The concept for interior and exterior decor is based mostly on my childhood imagination. There will be a garden with seating in the backyard, plants and lights and climbing vines everywhere. It will feel overgrown and romantic. The inside of the house will be cozy and colorful, like the food, with art deco wallpaper and Moroccan tile patterns. The style will nod to the 1920s, the era when the house was built. I want it to feel like a living room from a dream or an old movie, with good music and warm, glowing light. It will be beautiful, and a little bit unusual. I hope that people walking in will feel transported.
We will be open for lunch and dinner five days a week (at first), and once we've found our feet, we hope to launch a brunch program. With all the brave and gracious employees working at Malka, we will build a fun, inclusive work environment. We will provide a good living wage, equal distribution of tips, delicious family meals, and as much additional support as we possibly can.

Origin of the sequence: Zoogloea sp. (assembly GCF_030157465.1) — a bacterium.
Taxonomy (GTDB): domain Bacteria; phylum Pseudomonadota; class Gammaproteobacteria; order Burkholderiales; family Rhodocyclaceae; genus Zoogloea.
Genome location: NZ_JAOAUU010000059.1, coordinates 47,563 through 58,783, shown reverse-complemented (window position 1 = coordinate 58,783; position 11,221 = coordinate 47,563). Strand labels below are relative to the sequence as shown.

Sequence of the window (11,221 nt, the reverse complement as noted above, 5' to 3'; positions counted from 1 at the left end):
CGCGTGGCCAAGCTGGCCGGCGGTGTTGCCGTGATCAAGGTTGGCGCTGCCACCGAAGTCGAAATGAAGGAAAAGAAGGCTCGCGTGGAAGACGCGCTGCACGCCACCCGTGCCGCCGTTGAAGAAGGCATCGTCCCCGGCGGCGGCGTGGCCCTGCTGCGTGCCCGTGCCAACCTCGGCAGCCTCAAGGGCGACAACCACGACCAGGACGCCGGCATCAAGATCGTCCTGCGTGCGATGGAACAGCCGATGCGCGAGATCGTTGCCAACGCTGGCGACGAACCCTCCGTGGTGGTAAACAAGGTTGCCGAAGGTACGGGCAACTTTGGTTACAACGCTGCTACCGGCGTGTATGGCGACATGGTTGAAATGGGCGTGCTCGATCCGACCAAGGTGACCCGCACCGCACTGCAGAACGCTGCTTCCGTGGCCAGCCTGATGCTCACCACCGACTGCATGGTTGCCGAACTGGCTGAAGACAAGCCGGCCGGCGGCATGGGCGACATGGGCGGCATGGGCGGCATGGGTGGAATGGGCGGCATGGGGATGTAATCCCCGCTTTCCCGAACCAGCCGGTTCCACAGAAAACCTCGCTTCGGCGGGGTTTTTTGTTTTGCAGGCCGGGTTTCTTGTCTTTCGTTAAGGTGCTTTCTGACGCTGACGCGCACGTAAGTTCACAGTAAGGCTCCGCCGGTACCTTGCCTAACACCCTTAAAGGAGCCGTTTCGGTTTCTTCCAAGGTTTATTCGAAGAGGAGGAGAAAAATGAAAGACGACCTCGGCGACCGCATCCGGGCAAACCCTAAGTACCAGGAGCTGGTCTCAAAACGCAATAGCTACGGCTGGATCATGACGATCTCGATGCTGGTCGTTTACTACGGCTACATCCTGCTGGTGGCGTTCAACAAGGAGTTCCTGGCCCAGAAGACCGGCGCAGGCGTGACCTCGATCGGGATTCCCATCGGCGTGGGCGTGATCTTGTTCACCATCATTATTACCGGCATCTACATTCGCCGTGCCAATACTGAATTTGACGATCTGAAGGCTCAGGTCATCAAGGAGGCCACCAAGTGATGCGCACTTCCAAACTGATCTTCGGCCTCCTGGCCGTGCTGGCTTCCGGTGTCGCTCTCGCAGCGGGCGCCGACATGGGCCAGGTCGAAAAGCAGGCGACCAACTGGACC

The truth is, we cannot bring any of this into reality without first raising a lot more money. Our primary investors saved up to buy us this house and transform it into our restaurant. Construction is under way, progress is steady, and we are getting closer all the time.
But in order to open our doors at all, and then to keep them open, we need to furnish the dining room and patio, pay our staff as they prep for our opening week, stock the pantry and bar, buy our first round of fresh ingredients, and make sure everything is ready.